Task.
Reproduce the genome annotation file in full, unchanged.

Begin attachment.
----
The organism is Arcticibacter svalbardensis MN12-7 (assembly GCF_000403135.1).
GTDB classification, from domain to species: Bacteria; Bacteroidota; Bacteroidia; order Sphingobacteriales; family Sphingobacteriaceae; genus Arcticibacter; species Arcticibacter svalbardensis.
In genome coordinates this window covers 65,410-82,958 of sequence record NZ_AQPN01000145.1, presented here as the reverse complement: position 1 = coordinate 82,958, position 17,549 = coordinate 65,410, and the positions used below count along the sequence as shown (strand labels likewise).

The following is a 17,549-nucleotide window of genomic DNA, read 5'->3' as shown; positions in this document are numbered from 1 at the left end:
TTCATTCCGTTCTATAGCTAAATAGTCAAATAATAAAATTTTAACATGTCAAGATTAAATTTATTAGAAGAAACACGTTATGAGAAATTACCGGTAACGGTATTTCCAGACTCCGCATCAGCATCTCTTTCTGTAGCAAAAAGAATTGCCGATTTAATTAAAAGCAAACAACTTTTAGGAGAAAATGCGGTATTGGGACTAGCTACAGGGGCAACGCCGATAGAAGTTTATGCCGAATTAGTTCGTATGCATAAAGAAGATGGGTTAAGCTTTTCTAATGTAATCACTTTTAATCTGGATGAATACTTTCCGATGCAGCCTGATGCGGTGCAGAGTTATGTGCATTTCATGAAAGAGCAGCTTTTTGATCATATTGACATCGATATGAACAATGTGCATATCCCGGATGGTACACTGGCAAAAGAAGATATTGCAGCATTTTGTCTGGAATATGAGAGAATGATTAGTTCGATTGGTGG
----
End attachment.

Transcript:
The organism is Arcticibacter svalbardensis MN12-7 (assembly GCF_000403135.1).
GTDB classification, from domain to species: Bacteria; Bacteroidota; Bacteroidia; order Sphingobacteriales; family Sphingobacteriaceae; genus Arcticibacter; species Arcticibacter svalbardensis.
In genome coordinates this window covers 65,410-82,958 of sequence record NZ_AQPN01000145.1, presented here as the reverse complement: position 1 = coordinate 82,958, position 17,549 = coordinate 65,410, and the positions used below count along the sequence as shown (strand labels likewise).

The following is a 17,549-nucleotide window of genomic DNA, read 5'->3' as shown; positions in this document are numbered from 1 at the left end:
TTCATTCCGTTCTATAGCTAAATAGTCAAATAATAAAATTTTAACATGTCAAGATTAAATTTATTAGAAGAAACACGTTATGAGAAATTACCGGTAACGGTATTTCCAGACTCCGCATCAGCATCTCTTTCTGTAGCAAAAAGAATTGCCGATTTAATTAAAAGCAAACAACTTTTAGGAGAAAATGCGGTATTGGGACTAGCTACAGGGGCAACGCCGATAGAAGTTTATGCCGAATTAGTTCGTATGCATAAAGAAGATGGGTTAAGCTTTTCTAATGTAATCACTTTTAATCTGGATGAATACTTTCCGATGCAGCCTGATGCGGTGCAGAGTTATGTGCATTTCATGAAAGAGCAGCTTTTTGATCATATTGACATCGATATGAACAATGTGCATATCCCGGATGGTACACTGGCAAAAGAAGATATTGCAGCATTTTGTCTGGAATATGAGAGAATGATTAGTTCGATTGGTGG